bighorn trail 100

Course Description

 

  The Bighorn Trail 100 Mile Run is an arduous trail run that will take place in the Little Bighorn – Tongue River areas of the Bighorn National Forest. Starting time for the event will be 10:00 AM Friday, with a 34 hour (average pace of 2.94 mph) time limit to finish the event. Runners must be prepared for potential extreme temperature variation and weather conditions during the event. Temperatures can exceed 100 degrees Fahrenheit during the day in the canyons and well below freezing at night in the mountains. The course is a wild and scenic traversing territory inhabited by elk, deer, moose, bear, cougars, mountain lions, and rattlesnakes with the potential for wildlife encounters with runners. Crew access points on sections of the course are limited and the runner should be prepared to carry  necessary equipment to ensure their ability to safely traverse difficult, remote, mountainous trails in potentially unpredictable weather conditions. The course is an out-and-back consisting of 76 miles of single track trail, 16 miles of rugged double track jeep trail, and 8 miles of gravel road with approximately 17,500 feet of climb and 18,000 feet of descent.        

      The starting point of the course is on the Tongue River Canyon road approximately 1.25 miles from the Tongue River Canyon trail head of trail #25 and approximately 3.5 miles from Dayton at the Tongue River fishing access parking area. Access to the start will be along the Tongue River Canyon road from Dayton. It is reccomended that participants as well as spectators take the shuttle bus to the start as there is very limited parking along the narrow canyon road near the start. Runners  proceed westerly along the gravel Tongue River Canyon road to the Tongue River Canyon trail head of trail #25. Participants then ascend Tongue River Canyon on trail #25 climbing out of the canyon on an intersecting trail to Horse Creek Ridge. Runners then descend into the Sheep Creek drainage on the trail crossing Sheep Creek to access 4-wheel drive Road #198. They will proceed westerly in the Sheep Creek drainage along trail and 4-wheel drive road #201 to access road #168 (Freeze Out Road) at the head of Camp Creek. Crossing road #168, they descend the Camp Creek drainage on trail and gravel road #168 to the intersection of 4-wheel drive road #149 with road #168 (head of the Dry Fork). Runners then descend the Dry Fork drainage along 4-wheel drive road #149 to its intersection with trail #4 (Dry Fork Trail) at Miller Creek. Runners continue northerly on trail #4 to cross the Little Bighorn River footbridge at the intersection of trail #4 with trail #50 (Little Bighorn Trail). From that point (Little Bighorn River footbridge),  runners will ascend the Little Bighorn River drainage on trail #50 crossing road #14 (Devil’s Canyon Road) and descend the Porcupine Creek drainage following the trail to the turn-around point at Jaws trail head. The runners subsequently return in the opposite direction on the same course to the starting point in the Tongue River Canyon. From that point, runners  continue to descend the gravel Tongue River Canyon road to the finish at Scott Park in Dayton.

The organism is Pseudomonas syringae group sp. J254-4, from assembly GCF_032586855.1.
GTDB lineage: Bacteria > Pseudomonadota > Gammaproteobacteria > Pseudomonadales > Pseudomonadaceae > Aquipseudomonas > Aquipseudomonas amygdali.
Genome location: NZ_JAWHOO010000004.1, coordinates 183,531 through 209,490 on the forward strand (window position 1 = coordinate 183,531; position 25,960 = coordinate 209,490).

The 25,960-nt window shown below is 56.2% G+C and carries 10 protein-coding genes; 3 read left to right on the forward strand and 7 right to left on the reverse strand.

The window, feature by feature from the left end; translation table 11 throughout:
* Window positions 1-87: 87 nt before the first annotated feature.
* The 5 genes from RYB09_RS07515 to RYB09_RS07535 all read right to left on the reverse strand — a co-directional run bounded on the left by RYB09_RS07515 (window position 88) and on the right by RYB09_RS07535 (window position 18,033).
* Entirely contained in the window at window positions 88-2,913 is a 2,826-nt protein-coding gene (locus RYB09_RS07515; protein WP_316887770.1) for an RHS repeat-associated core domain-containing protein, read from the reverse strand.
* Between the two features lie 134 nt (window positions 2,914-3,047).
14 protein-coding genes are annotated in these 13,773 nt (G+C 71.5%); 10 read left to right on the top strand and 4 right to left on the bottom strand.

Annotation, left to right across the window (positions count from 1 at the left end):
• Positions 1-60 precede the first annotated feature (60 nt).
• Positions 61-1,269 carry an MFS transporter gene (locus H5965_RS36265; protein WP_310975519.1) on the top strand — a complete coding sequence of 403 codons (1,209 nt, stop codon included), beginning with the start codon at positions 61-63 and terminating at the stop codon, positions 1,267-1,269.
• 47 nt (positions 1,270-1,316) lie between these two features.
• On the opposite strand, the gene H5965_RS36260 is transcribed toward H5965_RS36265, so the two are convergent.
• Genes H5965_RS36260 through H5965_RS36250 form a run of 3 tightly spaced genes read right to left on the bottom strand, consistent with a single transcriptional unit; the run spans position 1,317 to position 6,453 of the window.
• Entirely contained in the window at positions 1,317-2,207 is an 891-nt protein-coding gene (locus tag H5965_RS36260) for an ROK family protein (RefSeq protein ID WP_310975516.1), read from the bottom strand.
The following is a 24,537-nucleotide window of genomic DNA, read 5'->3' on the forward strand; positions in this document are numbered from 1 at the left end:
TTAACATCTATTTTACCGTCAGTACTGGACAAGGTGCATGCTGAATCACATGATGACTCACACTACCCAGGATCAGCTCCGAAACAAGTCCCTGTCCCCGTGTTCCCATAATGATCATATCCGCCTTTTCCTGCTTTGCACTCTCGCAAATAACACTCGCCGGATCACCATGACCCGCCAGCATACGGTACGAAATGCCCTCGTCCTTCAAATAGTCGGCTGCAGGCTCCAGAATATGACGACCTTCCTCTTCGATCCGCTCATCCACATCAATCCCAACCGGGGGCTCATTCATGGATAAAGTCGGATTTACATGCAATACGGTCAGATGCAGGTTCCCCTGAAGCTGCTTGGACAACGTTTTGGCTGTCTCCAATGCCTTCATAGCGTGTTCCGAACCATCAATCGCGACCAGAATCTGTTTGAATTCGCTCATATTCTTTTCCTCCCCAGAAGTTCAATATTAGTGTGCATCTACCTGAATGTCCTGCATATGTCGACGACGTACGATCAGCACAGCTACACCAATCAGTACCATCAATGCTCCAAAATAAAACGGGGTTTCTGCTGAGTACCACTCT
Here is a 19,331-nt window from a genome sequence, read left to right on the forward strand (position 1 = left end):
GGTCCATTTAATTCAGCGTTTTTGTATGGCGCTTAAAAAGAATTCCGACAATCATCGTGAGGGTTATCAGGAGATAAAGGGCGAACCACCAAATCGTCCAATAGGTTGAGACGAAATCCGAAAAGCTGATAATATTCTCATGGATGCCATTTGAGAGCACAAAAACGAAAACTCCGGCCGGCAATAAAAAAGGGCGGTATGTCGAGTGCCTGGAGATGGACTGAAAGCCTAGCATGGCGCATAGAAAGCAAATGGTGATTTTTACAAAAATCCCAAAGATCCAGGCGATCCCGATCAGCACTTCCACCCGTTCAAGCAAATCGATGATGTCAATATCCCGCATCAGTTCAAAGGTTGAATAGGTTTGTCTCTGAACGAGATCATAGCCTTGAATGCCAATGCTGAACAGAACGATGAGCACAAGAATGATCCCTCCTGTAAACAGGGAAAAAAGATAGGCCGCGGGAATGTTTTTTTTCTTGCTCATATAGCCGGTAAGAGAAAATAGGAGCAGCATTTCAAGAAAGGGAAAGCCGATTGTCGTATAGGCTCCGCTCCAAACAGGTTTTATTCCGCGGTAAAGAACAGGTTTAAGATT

The elevation at the starting point of the Bighorn Trail 100 is approximately 4090 feet with runners ascending the Tongue River drainage to Horse Creek Ridge at approximately 7450 feet at 7.5 miles (first 1.25 miles of rough gravel road, then 6.25 miles of trail). Runners then descend on the trail to the Upper Sheep Creek crossing at approximately 7450 feet at 8 miles and continue 1/4 mile to the fully supplied Upper Sheep Creek Aid station. The course subsequently ascends in a rolling fashion (3 miles trail, 1.25 miles 4- wheel drive trail/road) to Camp Creek Ridge at approximately 7854 feet at 12.25 miles. Participants then descend (0.5 miles trail, 0.75 miles gravel road) to the first crew/drop bag aid station at approximately 7480 feet at the Freeze Out Road saddle of Dry Fork Ridge at 13.5 miles. Subsequently, the course descends the Dry Fork drainage on a primitive 4-wheel drive jeep trail in a rolling fashion to the fully supplied Kern’s Cow Camp Aid station at approximately 6600 feet at 19.5 miles. The course continues on the east face of the Dry Fork Canyon on a scenic, rolling trail to Bear Hunting Camp with limited supplies at approximately 6800 feet at 26.5 miles. Runners then descend on a steep trail into the Little Bighorn Canyon to cross the Little Bighorn River on a footbridge at approximately 4590 feet at 30 miles (a fully supplied crew/drop bag aid station point). The course then ascends 3.5 miles on trail to Cathedral Rock, a limited aid station, then continues through the scenic Little Bighorn Canyon passing by Leaky Mountain to Spring Marsh at approximately 6920 feet and 40 miles. Runners continue to ascend via trail through the Wagon Box Creek, Duncum Creek, and then into Elk Camp, a limited supply aid station. The course then continues to Willow Creek drainage to cross Devil’s Canyon Road on the Bighorn Mountain divide at approximately 8951 feet and 47 miles. The course then descends the Porcupine Creek drainage (0.5 miles trail, 0.5 miles jeep trail) to a turn-around point at JawsTrailhead (a fully supplied crew/drop bag aid station) at approximately 8800 feet and 48 miles.